I was a freshman in high school when Billy Joel’s record company released his controversial song “Only the Good Die Young.” I didn’t realize at the time that it was controversial, probably because I’m not Catholic. I actually knew nothing of the history of the song until today, when the title came to mind. You can read about the song and Joel’s take on it here.
My purpose today is not to reflect on Billy Joel or controversial music, but to celebrate the long life of a good man.
A week from now at this time I will be either in or on the way to Ukraine for my fourth Ukraine music mission trip with the Singing Men of North Central Texas. My first trip was in October 2010 and I had no idea at the time how amazing this opportunity would be.
We saw responses to the simple gospel in song and spoken word that few people seen first-hand. In our trips there since 2010, we have sung to over 40,000 people and have seen over 20,000 registered commitments to follow Christ.
But, back to that first trip. I remember clearly the rehearsal before our final concert. I was looking at a group of men seated on the front row, all of whom were in their 70’s and 80’s. I felt a wave of emotion, wondering how many of these older saints were on their final mission trip—certainly the final one overseas.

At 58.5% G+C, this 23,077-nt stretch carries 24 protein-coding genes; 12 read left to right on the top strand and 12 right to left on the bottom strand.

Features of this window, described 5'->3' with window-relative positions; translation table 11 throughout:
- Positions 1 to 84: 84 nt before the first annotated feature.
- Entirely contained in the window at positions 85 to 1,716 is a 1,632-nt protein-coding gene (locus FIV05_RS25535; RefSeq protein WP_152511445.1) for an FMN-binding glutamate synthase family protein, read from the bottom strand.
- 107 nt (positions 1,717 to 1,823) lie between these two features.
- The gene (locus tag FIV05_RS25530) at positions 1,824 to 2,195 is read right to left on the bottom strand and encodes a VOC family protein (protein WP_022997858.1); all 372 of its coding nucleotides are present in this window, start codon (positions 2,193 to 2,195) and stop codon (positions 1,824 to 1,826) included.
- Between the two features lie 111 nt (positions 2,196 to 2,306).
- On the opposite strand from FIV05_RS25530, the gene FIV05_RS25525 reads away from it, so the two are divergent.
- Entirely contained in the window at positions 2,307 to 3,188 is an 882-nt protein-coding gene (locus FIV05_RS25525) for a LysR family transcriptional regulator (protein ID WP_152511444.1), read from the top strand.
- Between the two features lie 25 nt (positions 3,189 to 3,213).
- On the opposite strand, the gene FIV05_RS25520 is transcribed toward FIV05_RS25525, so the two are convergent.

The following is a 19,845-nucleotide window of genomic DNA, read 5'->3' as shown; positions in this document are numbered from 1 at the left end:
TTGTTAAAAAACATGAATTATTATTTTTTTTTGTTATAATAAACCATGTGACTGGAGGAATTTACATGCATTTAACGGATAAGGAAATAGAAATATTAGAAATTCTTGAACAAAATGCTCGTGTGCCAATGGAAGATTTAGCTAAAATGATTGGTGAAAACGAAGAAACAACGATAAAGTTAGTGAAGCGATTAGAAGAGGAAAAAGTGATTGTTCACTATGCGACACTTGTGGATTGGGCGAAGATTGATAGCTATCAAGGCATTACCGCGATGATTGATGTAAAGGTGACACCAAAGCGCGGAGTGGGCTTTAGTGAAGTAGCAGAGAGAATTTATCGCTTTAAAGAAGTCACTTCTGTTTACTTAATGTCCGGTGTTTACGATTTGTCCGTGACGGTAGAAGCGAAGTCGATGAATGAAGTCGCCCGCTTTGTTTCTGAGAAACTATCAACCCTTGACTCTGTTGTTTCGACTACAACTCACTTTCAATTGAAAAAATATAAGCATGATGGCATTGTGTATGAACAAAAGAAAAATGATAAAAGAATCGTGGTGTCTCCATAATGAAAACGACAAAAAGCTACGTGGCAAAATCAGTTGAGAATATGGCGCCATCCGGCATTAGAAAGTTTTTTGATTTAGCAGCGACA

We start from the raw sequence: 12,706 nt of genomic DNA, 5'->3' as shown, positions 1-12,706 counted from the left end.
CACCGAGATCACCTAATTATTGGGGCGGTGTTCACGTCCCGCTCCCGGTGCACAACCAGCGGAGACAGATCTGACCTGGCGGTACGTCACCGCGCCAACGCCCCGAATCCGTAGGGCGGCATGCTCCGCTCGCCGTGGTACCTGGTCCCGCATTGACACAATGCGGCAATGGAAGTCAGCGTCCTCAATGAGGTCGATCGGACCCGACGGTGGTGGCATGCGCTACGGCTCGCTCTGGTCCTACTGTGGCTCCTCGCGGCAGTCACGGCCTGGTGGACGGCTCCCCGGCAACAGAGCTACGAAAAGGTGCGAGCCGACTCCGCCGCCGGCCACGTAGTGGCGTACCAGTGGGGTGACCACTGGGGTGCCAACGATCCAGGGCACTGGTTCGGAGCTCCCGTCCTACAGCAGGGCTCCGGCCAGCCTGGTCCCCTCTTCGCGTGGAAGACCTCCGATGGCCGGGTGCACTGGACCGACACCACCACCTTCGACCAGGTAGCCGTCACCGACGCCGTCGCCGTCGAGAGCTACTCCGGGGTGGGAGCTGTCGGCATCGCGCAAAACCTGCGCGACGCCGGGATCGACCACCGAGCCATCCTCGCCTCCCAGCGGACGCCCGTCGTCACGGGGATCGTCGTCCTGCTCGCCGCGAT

Don was one of those guys. He was 81. I had met him a few years earlier when he and his wife had been camp missionaries at a pre-teen summer camp where I was the worship leader for the week. They spent the week loving kids and telling stories and showing artifacts from their 36 years serving as missionaries to Korea.
When I got reacquainted with Don several years later through Singing Men, he was widowed and walking at a slower pace, but his life was full. He was active in Singing Men, his church ministries, taking in concerts, and posting his encouraging thoughts on social media.
We have shared every Ukraine trip and not only was he signed up to go again next week, he was already registered for our trip to New York City in October 2018!
Now 88, he was upbeat about a cancer diagnosis from about a year ago. His doctor told him that it was slow moving and that he could live another 10 years. He said that 97 was a pretty good prognosis and he would just keep right on rolling.
Thursday of last week he was in his place on the front row at the Singing Men concert in Dallas. Friday night, he attended a concert of the Fort Worth Symphony and posted his report on Facebook.
Sometime after returning home Friday evening, he went outside and fell, suffering a head injury that resulted in a massive brain bleed. On Sunday afternoon, he was promoted to the choir of heaven.
I’ll miss him in Ukraine next week and in all subsequent concerts. Billy Joel has made a lot of entertaining music over the years, but “Only the Good Die Young” doesn’t know much about faith, age, or death.
With these inadequate words, I celebrate a man who spent a long life reminding people of their worth to God. See you later, my friend.